Should we brace ourselves for more strikes or it’s done?

Monday November 18 2019

 

By Samuel Baligidde

As the students strike burns out, should we brace ourselves for another round of chaos when the current cycle of unrest later feeds into staff industrial action?
It would be reasonable to assume that returning to complete normalcy may depend on the nature of the practical and administrative interventions used to manage the post-strike period.
Whatever they do, management should be cognizant of the reality that staff remuneration issues are a ‘plain attractor’ for chaos in the same way a rise in tuition and other fees is not a ‘strange attractor’!
In recent articles, Uganda Christian University (UCU) Vice Chancellor, the Rev Can Dr John Ssenyonyi, maintained that payment of tuition fees is key to creating a university’s financial capacity to meet its obligations and to sustain staff morale at the high levels necessary for the quality teaching at UCU.
For Makerere University, progress in forging a way forward is being made. Senior academic Dr David Onen, teaching in the East African School of Higher Education and Development, of the College of Education and External Studies, was the main discussant of Dr Ssenyonyi’s keynote exposition on Higher Education at the ‘Professor Ssenteza Kajubi Memorial Lecture’ at Central Teaching Facility II of Makerere University on Thursday.
Sharing knowledge and expertise is one aspect of internationalisation and is in tandem with the principles of academic conviviality.
Practitioners and experts in higher education, of Dr Ssenyonyi’s calibre, do more than list facts. They convey important messages and information, empirically-deduced or inferred from robust research, to policy makers.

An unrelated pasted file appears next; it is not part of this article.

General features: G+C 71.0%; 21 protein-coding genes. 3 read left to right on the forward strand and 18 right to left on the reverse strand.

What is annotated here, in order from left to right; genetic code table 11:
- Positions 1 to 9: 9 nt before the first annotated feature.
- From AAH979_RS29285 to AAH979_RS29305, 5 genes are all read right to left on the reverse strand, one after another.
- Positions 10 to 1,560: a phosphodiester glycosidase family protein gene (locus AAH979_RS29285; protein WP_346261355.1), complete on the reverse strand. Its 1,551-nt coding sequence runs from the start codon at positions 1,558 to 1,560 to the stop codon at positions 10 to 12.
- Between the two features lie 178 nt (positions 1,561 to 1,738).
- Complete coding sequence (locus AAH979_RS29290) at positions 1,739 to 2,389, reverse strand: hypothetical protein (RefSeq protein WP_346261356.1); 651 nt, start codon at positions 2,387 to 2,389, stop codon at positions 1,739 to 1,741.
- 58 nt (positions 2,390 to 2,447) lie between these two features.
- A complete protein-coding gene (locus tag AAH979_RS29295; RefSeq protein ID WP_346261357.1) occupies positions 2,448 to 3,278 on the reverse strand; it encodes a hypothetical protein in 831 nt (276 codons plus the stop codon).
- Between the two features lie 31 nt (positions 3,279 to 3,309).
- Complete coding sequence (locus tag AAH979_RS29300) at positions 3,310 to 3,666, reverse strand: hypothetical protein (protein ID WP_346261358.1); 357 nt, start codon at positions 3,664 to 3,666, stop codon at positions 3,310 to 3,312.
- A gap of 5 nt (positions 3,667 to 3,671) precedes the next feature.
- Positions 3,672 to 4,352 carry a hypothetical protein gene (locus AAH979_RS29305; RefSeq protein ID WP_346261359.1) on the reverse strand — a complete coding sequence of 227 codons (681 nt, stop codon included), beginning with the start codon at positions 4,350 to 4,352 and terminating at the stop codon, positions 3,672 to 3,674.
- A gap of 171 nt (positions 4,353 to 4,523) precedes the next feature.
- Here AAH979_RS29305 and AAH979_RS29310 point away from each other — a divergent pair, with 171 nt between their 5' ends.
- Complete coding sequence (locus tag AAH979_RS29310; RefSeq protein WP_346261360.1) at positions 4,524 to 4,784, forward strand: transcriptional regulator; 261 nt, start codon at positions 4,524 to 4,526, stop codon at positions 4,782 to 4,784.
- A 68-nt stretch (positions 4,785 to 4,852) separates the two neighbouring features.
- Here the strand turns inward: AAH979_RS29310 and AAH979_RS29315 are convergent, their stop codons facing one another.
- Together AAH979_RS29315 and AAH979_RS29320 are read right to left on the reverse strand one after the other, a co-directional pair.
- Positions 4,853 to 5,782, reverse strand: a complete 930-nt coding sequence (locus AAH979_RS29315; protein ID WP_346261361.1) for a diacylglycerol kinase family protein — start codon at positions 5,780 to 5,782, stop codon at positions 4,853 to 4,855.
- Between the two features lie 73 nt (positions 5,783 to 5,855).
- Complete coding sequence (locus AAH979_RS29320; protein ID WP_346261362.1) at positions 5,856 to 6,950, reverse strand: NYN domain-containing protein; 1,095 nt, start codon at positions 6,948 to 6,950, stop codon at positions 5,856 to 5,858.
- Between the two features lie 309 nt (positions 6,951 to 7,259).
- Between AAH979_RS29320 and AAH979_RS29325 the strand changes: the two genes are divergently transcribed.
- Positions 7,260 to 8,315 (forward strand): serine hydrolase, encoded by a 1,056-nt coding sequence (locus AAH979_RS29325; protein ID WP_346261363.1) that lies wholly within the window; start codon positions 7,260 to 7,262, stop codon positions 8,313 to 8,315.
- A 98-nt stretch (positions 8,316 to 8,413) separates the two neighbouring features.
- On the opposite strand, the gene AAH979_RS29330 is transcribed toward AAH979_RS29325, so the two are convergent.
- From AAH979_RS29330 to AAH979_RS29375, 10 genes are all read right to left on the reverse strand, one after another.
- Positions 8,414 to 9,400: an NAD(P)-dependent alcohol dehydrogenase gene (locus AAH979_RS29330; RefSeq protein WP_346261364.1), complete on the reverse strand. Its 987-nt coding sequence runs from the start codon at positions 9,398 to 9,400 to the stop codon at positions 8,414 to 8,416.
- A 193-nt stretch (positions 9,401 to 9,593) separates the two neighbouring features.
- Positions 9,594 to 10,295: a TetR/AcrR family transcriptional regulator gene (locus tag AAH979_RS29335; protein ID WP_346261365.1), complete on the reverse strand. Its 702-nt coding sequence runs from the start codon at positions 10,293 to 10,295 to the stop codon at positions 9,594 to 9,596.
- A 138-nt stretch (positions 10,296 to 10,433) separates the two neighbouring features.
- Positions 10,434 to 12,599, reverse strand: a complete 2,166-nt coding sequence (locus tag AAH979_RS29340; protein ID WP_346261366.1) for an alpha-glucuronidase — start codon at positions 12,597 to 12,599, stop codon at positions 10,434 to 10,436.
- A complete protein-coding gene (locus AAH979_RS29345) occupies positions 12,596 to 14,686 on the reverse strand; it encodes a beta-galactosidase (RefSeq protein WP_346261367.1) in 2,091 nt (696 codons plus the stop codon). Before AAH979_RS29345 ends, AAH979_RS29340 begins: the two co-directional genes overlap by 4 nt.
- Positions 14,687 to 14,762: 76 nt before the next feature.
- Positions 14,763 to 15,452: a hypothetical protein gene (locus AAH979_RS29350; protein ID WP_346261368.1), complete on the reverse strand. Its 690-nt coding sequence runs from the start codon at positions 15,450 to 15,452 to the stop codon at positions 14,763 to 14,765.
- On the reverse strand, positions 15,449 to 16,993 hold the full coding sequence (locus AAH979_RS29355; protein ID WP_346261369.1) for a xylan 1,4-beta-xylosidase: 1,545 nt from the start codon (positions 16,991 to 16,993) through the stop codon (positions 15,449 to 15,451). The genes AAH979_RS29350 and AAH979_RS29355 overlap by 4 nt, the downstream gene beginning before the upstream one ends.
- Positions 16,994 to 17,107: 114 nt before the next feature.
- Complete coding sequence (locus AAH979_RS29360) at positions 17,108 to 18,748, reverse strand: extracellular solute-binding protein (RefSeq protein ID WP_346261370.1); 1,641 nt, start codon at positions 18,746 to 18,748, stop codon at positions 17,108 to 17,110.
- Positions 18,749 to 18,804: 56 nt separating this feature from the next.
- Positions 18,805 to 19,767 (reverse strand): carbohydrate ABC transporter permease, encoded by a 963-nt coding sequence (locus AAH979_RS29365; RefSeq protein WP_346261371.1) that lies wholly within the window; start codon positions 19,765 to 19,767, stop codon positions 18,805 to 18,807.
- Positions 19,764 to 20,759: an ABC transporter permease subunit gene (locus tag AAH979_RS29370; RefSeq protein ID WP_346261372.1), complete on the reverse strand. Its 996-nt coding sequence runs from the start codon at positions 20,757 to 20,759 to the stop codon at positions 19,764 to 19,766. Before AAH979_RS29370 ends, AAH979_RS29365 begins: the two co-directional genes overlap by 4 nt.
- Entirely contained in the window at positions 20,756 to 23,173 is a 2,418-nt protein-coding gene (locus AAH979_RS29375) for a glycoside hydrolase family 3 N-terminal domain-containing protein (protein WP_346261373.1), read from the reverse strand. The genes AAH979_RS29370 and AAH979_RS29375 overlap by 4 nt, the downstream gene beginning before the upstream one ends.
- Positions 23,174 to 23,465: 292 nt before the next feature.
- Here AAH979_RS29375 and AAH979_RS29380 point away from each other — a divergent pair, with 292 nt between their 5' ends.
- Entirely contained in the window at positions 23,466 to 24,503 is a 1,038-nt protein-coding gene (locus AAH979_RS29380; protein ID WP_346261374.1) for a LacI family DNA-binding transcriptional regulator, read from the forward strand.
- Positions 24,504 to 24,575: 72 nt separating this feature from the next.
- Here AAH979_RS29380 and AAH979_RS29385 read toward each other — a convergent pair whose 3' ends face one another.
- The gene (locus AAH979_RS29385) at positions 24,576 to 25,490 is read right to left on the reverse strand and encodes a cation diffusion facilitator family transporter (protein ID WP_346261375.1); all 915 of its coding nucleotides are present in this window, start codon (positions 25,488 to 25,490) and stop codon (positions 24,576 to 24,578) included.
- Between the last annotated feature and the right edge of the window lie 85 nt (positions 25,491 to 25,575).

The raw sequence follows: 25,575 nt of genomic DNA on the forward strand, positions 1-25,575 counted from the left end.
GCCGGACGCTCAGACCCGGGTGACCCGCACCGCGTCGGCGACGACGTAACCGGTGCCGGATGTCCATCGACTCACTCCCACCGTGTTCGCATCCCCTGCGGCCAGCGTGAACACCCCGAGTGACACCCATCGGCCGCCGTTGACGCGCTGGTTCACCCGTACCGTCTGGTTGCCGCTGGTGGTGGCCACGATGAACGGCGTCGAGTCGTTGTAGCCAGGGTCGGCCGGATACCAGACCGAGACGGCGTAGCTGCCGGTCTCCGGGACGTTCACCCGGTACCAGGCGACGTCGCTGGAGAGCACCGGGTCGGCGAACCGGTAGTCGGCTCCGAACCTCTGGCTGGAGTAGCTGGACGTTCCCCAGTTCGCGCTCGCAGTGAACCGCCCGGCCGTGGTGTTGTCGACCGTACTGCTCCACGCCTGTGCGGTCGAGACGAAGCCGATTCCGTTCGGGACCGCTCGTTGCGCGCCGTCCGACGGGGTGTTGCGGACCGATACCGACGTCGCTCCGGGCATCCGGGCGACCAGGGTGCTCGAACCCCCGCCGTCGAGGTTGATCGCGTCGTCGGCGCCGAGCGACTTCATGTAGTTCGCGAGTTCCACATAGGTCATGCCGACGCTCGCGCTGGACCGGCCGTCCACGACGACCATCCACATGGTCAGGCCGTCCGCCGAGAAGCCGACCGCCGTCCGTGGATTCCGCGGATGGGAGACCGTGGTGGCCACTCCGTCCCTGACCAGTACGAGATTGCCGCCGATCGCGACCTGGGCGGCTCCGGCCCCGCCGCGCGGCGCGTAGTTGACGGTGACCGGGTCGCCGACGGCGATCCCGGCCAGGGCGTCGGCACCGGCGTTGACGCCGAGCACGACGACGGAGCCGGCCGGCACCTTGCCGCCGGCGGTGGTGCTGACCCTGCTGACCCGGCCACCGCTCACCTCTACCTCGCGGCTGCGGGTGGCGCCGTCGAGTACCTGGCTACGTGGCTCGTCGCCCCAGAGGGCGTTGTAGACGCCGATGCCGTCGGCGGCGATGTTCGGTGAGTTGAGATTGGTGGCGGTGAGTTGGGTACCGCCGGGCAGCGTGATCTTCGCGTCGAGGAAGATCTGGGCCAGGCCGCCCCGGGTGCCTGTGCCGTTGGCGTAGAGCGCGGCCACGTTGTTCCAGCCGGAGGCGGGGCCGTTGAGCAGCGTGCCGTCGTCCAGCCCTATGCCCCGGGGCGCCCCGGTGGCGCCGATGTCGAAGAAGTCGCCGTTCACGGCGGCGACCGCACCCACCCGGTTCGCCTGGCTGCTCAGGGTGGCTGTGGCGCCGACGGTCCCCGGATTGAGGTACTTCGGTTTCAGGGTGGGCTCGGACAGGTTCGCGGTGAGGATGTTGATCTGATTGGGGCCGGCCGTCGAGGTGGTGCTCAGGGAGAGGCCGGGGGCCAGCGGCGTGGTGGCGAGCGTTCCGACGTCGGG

They bring out what is more important and point at what’s peripheral because they know what explains the way things work; and know what predicts the way a multiversity, like Makerere, behaves if certain actions are taken or omitted.
Experts pick out the invariants that explain why systems are reeling in chaos or certain public policies failed or are failing.
They predict the future, enabling the occurrence of proper planning for progress and handling possible contingencies. Although slight errors in decision-making or measuring the state of such dynamic systems can with ulterior motives be amplified or exaggerated, prediction is not inconsequential. Makerere politics being a microcosm of Uganda’s political obtrusiveness, picking out the invariants is not easy. Experts are what author of The Honest Broker: making sense of Science in Policy and Politics, Roger Pielke Jr, described as ‘Science Arbiters’.
These serve as a resource for decision-makers, standing ready to answer factual questions that the decision-makers deem relevant. Their informative expositions are invariably worth listening to.
For Makerere University, there have over the years been back and forth negotiations and consultations at various levels of government, academic and support staff with the objective of addressing the contentious issues that cause staff industrial action and student strikes, without much success.
Management and staff have an obligation therefore to negotiate in good faith in order to obtain mutually beneficial agreements aimed at ending the entropy.
Academic Staff and obsequious Students sometimes hope the chaos resulting from industrial action will prompt management to prioritise their demands. But authoritarian strategies aiming at pushing staff and students into pusillanimity may also not work.

Mr Baligidde teaches Diplomacy, Negotiations and Politics of Public Policy.

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